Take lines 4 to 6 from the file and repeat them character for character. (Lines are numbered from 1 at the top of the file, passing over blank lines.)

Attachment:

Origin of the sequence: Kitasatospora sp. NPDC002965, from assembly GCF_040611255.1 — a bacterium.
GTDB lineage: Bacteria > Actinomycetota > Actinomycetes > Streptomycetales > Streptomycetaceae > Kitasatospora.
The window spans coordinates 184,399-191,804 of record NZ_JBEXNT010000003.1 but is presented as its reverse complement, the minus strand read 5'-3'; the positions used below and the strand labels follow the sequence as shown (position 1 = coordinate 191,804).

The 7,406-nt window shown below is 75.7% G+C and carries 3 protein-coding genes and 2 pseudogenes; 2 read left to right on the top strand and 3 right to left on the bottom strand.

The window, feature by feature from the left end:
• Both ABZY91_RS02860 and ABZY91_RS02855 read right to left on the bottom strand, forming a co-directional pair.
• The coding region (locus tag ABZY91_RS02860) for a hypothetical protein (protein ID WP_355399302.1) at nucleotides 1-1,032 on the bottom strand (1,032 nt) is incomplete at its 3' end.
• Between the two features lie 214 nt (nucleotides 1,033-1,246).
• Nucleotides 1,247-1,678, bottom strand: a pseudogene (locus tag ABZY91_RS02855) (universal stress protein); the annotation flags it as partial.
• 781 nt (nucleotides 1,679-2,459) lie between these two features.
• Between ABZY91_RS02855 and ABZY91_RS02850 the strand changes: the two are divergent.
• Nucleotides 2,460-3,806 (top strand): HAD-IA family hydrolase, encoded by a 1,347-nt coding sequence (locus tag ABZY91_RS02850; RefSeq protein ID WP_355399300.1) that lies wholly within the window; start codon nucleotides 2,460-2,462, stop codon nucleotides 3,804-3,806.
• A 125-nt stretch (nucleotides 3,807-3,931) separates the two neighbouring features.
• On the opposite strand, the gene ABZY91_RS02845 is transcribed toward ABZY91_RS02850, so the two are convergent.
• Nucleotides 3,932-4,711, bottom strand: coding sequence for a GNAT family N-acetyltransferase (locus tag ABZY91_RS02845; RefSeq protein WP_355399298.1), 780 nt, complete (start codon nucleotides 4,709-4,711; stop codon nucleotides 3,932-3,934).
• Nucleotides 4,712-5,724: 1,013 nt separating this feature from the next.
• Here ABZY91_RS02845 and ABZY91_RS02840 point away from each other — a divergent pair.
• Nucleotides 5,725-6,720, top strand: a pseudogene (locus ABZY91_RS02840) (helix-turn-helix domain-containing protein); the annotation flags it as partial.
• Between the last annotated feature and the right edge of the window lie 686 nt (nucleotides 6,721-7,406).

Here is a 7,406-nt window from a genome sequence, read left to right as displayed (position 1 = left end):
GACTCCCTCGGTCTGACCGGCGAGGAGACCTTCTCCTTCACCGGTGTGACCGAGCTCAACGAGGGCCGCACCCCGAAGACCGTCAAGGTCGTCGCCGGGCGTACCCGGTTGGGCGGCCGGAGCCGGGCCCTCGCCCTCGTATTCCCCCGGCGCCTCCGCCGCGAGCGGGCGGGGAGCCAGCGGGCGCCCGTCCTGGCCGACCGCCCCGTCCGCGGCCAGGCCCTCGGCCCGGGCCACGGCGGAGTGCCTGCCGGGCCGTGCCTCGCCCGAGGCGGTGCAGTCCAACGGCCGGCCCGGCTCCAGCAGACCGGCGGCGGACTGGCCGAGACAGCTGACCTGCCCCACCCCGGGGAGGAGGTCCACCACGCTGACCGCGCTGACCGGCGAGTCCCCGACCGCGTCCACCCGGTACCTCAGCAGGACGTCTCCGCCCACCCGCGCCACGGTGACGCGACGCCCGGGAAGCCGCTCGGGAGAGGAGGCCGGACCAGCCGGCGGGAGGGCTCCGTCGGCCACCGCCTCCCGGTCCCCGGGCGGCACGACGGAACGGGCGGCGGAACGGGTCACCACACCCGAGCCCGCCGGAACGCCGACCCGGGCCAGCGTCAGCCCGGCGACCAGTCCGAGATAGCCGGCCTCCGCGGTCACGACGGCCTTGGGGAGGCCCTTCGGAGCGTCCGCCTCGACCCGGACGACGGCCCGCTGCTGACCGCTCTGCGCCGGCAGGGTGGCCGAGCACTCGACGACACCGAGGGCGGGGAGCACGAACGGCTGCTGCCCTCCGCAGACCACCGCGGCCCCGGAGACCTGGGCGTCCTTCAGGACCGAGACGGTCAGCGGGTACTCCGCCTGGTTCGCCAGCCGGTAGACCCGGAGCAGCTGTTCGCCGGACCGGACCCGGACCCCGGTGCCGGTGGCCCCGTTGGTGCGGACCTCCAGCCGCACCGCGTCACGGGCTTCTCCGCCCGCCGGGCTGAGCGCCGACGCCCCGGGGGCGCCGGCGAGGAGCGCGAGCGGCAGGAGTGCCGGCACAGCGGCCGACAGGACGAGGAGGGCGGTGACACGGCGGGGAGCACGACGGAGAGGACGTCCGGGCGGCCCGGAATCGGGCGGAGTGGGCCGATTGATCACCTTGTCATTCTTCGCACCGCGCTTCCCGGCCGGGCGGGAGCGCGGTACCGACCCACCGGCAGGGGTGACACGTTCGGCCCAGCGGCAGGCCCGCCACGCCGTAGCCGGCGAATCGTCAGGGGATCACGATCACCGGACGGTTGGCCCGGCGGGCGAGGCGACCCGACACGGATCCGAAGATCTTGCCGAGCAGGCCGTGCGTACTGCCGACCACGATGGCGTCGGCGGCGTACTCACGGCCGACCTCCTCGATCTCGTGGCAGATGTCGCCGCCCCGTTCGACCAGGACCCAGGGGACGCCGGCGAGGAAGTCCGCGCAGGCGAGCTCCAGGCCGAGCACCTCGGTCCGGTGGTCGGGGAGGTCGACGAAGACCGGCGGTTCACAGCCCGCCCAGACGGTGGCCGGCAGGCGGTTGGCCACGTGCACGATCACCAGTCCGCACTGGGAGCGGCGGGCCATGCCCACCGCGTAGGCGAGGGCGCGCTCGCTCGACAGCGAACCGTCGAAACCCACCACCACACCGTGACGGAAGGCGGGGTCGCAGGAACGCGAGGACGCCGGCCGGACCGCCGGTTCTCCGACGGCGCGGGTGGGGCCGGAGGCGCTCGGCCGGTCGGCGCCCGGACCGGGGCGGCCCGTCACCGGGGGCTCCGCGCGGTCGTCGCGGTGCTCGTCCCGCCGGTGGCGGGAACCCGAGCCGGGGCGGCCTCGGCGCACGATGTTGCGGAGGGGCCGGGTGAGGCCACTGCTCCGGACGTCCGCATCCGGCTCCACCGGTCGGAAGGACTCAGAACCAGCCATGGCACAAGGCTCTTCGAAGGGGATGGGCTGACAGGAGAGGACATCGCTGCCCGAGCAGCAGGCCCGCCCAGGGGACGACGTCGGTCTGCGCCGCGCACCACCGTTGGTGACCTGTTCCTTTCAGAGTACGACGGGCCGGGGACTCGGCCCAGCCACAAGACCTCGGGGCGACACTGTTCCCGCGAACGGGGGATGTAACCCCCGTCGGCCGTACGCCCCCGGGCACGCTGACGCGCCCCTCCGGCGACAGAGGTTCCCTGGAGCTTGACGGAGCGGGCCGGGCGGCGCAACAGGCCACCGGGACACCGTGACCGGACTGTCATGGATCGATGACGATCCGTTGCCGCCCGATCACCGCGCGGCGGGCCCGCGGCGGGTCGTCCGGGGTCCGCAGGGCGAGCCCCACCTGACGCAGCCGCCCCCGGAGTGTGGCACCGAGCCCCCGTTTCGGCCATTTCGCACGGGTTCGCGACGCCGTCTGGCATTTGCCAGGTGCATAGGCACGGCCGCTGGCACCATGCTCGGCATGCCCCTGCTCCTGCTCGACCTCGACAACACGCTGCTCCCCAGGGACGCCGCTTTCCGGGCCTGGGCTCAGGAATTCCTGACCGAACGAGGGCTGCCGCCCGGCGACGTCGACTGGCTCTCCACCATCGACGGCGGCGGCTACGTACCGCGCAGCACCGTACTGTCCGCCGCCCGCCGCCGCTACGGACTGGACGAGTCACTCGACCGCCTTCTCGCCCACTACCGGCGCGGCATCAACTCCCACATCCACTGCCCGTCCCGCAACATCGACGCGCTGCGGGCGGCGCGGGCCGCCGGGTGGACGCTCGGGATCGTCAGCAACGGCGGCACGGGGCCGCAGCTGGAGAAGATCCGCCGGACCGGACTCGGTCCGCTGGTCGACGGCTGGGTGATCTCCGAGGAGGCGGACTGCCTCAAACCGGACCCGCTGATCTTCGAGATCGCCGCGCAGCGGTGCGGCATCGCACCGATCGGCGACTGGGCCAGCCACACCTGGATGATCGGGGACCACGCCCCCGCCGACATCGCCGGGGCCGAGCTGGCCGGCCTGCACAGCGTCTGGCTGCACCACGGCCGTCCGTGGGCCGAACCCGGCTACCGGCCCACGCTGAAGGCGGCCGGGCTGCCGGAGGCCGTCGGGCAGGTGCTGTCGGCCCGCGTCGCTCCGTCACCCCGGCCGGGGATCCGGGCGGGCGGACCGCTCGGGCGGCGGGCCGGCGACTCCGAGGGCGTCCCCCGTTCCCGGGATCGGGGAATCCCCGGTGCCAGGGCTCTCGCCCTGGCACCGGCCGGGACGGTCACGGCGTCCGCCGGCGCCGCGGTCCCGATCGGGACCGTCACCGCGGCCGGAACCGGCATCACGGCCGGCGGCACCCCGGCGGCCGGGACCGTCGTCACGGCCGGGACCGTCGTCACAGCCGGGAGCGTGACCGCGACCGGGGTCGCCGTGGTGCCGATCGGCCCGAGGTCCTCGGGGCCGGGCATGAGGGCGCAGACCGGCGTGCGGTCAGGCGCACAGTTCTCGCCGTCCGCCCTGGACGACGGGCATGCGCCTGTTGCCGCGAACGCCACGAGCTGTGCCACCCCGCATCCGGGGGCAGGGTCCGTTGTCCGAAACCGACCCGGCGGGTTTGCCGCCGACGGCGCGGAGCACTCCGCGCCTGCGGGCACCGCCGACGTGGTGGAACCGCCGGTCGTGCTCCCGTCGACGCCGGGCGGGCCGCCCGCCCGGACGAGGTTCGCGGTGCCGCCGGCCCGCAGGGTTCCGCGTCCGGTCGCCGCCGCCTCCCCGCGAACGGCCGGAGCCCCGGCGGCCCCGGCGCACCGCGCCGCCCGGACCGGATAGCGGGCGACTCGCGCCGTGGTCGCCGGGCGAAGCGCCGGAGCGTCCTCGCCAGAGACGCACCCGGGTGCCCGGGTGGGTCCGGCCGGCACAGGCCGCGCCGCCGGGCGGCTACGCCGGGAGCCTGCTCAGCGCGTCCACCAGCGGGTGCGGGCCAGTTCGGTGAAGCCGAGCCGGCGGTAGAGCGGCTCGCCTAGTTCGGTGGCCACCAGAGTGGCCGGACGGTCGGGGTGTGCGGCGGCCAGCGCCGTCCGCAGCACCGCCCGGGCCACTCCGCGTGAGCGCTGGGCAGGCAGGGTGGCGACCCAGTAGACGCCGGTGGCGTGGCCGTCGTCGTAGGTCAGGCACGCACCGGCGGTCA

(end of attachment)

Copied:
The 7,406-nt window shown below is 75.7% G+C and carries 3 protein-coding genes and 2 pseudogenes; 2 read left to right on the top strand and 3 right to left on the bottom strand.

The window, feature by feature from the left end:
• Both ABZY91_RS02860 and ABZY91_RS02855 read right to left on the bottom strand, forming a co-directional pair.